HUNDREDS of conservationists, scientists, independent researchers, government representatives and students gathered for the 28th annual Philippine Biodiversity Symposium held from August 13 to 16 at the Visayas State University, Baybay, Leyte.
With theme “Conservation Without Borders,” this year’s symposium highlighted the interconnection among various conservation efforts such as species protection, the ridge-to-reef approach and biodiversity management.
“The goal of maintaining the health of our fragile ecosystem depends on our pragmatic approach to conservation,” said Rainier Manalo, president of the Biodiversity Conservation Society of the Philippines.
Manalo emphasized the importance of ensuring the sustainability of all conservation actions and the vital role of the public and the business sector in upholding environmental and sociocultural development.
During the four-day event, high school and undergraduate research reports, presentations of scientific papers, and simultaneous talks and workshops were held.
Biodiversity conservation topics were tackled at the symposium, including taxonomy, flora and fauna, threats to biodiversity and issues, and conservation management.
Anson Tagtag, chief of the Department of Environment and Natural Resources’ Biodiversity Management Bureau-Wildlife Management section, and Juan Carlos Gonzales, zoology professor and director of the University of the Philippines Los Baños (UPLB)-Museum of Natural History, presented the updated Philippine Red List for terrestrial fauna or the list of threatened land-based wildlife species in the country.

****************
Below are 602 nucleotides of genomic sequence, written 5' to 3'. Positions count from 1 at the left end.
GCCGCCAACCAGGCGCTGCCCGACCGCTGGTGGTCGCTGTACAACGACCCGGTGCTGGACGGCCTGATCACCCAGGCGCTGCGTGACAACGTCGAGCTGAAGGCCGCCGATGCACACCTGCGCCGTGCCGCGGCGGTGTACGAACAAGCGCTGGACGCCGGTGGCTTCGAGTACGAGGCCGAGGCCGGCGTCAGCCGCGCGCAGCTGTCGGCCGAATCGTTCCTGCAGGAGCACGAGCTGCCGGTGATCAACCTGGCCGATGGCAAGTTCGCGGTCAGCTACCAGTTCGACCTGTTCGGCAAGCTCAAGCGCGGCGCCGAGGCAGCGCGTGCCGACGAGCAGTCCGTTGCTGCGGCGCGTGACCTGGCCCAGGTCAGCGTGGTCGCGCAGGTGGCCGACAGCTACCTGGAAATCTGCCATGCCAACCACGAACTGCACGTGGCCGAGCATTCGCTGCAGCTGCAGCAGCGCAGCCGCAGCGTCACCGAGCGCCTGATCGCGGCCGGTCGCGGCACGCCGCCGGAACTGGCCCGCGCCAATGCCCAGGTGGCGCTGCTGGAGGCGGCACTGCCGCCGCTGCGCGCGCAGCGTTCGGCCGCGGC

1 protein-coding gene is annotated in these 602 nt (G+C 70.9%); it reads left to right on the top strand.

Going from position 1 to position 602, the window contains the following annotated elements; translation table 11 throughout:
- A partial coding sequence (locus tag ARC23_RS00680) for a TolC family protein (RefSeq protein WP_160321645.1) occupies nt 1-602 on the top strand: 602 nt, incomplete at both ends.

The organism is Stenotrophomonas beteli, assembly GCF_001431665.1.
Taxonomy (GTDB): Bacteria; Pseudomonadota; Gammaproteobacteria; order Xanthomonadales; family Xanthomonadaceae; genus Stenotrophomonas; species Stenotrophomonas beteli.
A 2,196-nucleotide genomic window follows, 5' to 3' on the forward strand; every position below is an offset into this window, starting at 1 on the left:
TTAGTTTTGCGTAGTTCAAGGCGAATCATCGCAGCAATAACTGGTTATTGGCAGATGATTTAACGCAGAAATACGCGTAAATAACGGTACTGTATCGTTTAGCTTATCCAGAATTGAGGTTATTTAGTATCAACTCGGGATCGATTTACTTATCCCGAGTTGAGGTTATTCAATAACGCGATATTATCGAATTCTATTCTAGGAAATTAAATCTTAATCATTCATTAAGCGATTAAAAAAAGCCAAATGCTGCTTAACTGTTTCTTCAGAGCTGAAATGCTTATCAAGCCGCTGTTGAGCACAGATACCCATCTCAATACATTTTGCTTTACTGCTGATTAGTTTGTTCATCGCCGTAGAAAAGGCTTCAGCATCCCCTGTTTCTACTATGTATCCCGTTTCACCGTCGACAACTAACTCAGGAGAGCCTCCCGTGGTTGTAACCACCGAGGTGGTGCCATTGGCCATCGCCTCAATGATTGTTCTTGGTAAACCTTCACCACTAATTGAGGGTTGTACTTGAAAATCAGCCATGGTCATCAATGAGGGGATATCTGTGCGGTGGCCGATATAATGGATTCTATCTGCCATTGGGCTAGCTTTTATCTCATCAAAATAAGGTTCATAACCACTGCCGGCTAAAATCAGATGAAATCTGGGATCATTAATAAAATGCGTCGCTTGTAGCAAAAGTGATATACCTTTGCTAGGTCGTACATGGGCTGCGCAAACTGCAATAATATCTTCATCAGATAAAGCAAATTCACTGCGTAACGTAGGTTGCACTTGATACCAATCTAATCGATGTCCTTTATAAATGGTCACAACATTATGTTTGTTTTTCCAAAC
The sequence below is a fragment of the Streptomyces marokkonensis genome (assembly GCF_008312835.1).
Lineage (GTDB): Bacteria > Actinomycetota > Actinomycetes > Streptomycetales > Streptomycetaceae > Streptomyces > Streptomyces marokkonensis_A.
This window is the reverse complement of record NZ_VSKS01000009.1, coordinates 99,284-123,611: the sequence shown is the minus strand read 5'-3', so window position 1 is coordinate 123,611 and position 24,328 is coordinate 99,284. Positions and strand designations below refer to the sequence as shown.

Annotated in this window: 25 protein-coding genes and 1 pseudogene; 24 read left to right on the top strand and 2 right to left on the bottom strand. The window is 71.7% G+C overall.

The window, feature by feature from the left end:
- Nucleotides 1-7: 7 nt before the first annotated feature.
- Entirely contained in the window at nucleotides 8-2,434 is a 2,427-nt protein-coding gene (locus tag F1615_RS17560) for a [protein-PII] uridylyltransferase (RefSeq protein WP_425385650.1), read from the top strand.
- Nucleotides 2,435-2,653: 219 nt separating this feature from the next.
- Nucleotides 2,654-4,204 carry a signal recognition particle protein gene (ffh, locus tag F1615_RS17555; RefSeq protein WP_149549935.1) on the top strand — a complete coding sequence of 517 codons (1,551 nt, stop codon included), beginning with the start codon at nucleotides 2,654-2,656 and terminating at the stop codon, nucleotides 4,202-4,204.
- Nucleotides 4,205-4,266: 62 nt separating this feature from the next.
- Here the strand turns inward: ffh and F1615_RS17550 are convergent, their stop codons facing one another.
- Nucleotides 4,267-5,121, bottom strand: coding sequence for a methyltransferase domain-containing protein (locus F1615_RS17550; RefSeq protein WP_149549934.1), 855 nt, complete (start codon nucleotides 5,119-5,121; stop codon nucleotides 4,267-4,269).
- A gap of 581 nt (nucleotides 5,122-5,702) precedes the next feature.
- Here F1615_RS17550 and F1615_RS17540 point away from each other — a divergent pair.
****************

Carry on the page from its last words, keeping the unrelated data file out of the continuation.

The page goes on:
During the plenary talk, Tagtag and Gonzales also explained the criteria used for the categories assigned, the basis of the threats, and the challenges and issues arising from its implementation across the Philippine archipelago.
Local conservation group Haribon Foundation also gathered conservation experts in a workshop that assessed current issues and identified new priority areas for conservation in the country, also known as Key Biodiversity Areas (KBAs), using the updated global guidelines set by the International Union for Conservation of Nature (IUCN).
Unlike the previous versions, the new IUCN criteria for KBA includes the identification of threatened ecosystems, preservation of ecological integrity and preservation of biological processes.
Aside from the overall KBAs, the workshop also identified sites under the Alliance for Zero Extinctions (AZE) framework, which are said to be the most important site among all KBAs.
According to Haribon, AZE sites are critical to the sustenance of global biodiversity as they provide homes to threatened wildlife that are found nowhere else in the planet.
On the third day, participants also joined an exposure trip to the Leyte Sab-a Peatland, one of the two major peatland sites in the country that covers four barangay (villages) in the municipality of Sta. Fe and Alangalang, Leyte that are considered vital to climate regulation and wildlife conservation.
Other activities also included an institutional exhibit of groups involved in biodiversity research and conservation, including the Asian Species Action Partnership; Buhay-ilang Research, Education and Conservation Inc.; Center for Conservation Innovations Philippines Inc.; Center for Centered Conservation; Crocodylus Porosus Philippines Inc.; Energy Development Corp.; Forest Foundation Philippines; GIZ Ecosystem-based Adaption in River Basins Project; Haribon Foundation for the Conservation of Natural Resources Inc.; International Institute of Rural Reconstruction; Isla Biodiversity Conservation; Katala Foundation; Mindoro Biodiversity Conservation Foundation Inc.; Talarak Foundation; TeaM Energy Foundation Inc.; Traffic Southeast Asia; United State Agency for International Development Protect Wildlife Project; UP Diliman Institute of Biology Biodiversity Research Laboratory; UPLB Museum of Natural History; Wetlands International; Wild Bird Club of the Philippines; and Zoological Society of London.]
The event was organized by the Biodiversity Conservation Society of the Philippines, a professional organization of wildlife researchers, scientists and conservationists, in partnership with the Leyte Sab-a Peatland Forest Restoration Initiative and Visayas State University.